0
    0
  • But Judas the Galilean, with a Pharisee named Sadduc (Sadduk), endeavoured to incite them to rebellion in the name of religion.

    0
    0
  • So there was once more a king of Judaea, and a king who observed the tradition of the Pharisees and protected the Jewish religion.

    0
    0
  • The temple-tax was strictly exacted; Jews who lived the Jewish life without openly confessing their religion and Jews who concealed their nationality were brought before the magistrates.

    0
    0
  • To Eusebius the erection of a temple of Venus over the sepulchre of Christ was an act of mockery against the Christian religion.

    0
    0
  • The real turning-point had been reached earlier, when Christianity became the state religion under Constantine I.

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  • Religion under the Christian emperors became a significant source of discrimination in legal status, and non-conformity might reach so far as to produce complete loss of rights.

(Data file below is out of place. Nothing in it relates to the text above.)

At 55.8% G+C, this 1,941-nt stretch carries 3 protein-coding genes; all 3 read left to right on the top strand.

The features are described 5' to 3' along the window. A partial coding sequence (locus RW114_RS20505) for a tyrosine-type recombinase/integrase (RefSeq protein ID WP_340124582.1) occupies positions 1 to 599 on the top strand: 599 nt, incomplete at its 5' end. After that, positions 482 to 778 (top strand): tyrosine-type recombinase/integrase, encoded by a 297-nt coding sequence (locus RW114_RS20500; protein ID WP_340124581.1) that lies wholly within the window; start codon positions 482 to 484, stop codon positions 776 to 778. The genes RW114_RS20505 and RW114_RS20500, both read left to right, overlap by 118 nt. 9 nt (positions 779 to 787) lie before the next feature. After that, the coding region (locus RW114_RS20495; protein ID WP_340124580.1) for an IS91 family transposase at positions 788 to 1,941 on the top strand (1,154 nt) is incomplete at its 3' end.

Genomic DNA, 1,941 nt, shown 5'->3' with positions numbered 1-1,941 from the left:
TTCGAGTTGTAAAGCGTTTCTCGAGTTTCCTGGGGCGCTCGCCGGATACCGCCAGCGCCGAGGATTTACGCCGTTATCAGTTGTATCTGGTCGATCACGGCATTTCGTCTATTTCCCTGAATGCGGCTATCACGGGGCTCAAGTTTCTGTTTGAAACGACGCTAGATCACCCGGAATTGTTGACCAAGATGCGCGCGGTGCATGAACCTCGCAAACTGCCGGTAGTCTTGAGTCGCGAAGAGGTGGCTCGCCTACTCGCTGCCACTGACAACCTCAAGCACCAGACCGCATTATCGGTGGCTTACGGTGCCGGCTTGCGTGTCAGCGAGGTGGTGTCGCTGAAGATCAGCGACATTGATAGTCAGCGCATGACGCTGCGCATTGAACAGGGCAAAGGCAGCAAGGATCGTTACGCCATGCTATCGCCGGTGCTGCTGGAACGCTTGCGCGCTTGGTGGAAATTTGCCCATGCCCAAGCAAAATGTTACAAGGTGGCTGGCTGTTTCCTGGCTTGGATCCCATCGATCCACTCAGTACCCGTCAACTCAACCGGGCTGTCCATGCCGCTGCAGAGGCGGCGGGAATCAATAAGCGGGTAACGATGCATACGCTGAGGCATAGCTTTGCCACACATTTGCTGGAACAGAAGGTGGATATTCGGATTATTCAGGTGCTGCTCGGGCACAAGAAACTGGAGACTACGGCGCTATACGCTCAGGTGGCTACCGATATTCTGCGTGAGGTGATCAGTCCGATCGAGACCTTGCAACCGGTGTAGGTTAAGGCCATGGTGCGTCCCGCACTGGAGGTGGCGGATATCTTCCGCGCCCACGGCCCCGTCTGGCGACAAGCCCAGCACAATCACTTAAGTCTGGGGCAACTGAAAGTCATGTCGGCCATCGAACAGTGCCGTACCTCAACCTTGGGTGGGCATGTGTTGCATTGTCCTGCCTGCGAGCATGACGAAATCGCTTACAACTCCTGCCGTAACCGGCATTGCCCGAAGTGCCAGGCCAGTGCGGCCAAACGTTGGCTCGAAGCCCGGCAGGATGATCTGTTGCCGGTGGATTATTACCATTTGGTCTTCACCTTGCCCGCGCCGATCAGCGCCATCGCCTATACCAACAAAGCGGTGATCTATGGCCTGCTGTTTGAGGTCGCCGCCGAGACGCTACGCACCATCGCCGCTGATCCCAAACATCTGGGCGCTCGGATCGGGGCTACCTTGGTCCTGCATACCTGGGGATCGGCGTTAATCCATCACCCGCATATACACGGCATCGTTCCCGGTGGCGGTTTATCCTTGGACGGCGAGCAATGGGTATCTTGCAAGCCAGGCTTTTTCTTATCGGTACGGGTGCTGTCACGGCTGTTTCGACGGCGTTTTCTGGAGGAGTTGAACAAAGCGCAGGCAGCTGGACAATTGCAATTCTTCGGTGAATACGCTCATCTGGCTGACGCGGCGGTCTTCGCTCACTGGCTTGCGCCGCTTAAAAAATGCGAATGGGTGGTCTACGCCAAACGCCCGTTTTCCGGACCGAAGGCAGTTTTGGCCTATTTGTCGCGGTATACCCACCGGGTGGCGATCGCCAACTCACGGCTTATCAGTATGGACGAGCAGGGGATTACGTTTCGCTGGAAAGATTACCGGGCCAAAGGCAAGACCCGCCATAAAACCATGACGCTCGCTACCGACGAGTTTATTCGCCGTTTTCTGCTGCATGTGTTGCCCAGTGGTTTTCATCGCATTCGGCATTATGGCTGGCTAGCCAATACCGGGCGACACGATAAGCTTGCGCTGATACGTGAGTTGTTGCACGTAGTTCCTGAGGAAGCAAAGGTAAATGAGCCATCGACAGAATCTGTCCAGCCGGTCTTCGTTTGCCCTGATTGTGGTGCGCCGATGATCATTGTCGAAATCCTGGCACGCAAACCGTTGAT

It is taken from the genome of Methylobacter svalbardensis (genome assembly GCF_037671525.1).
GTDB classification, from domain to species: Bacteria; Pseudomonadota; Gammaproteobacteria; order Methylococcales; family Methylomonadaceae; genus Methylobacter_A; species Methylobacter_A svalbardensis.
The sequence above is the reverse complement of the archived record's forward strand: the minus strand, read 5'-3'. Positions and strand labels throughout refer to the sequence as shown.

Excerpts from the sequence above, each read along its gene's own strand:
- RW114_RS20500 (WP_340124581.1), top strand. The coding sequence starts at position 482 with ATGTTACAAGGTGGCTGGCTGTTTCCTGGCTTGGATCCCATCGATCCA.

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  • The laws concerning the Jews had a repressive and preventive object: the repression of Judaism and the prevention of inroads of Jewish influences into the state religion.

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  • The Jews were thrust into a position of isolation, and the Code of Theodosius and other authorities characterize the Jews as a lower order of depraved beings (inferiores and perversi), their community as a godless, dangerous sect (secta nefaria, feralis), their religion a superstition, their assemblies for religious worship a blasphemy (sacrilegi coetus) and a contagion (Scherer, op. cit.

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  • Yet Judaism under Roman Christian law was a lawful religion (religio licita), Valentinian I.

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  • The new religion inaugurated by Mahomet differed in its theory from the Roman Catholic Church.

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  • But though this defensive zeal led to active persecution, still in theory Judaism was a tolerated religion wherever the Church had sway, and many papal bulls of a friendly character were issued throughout the middle ages (Scherer, p. 32 seq.).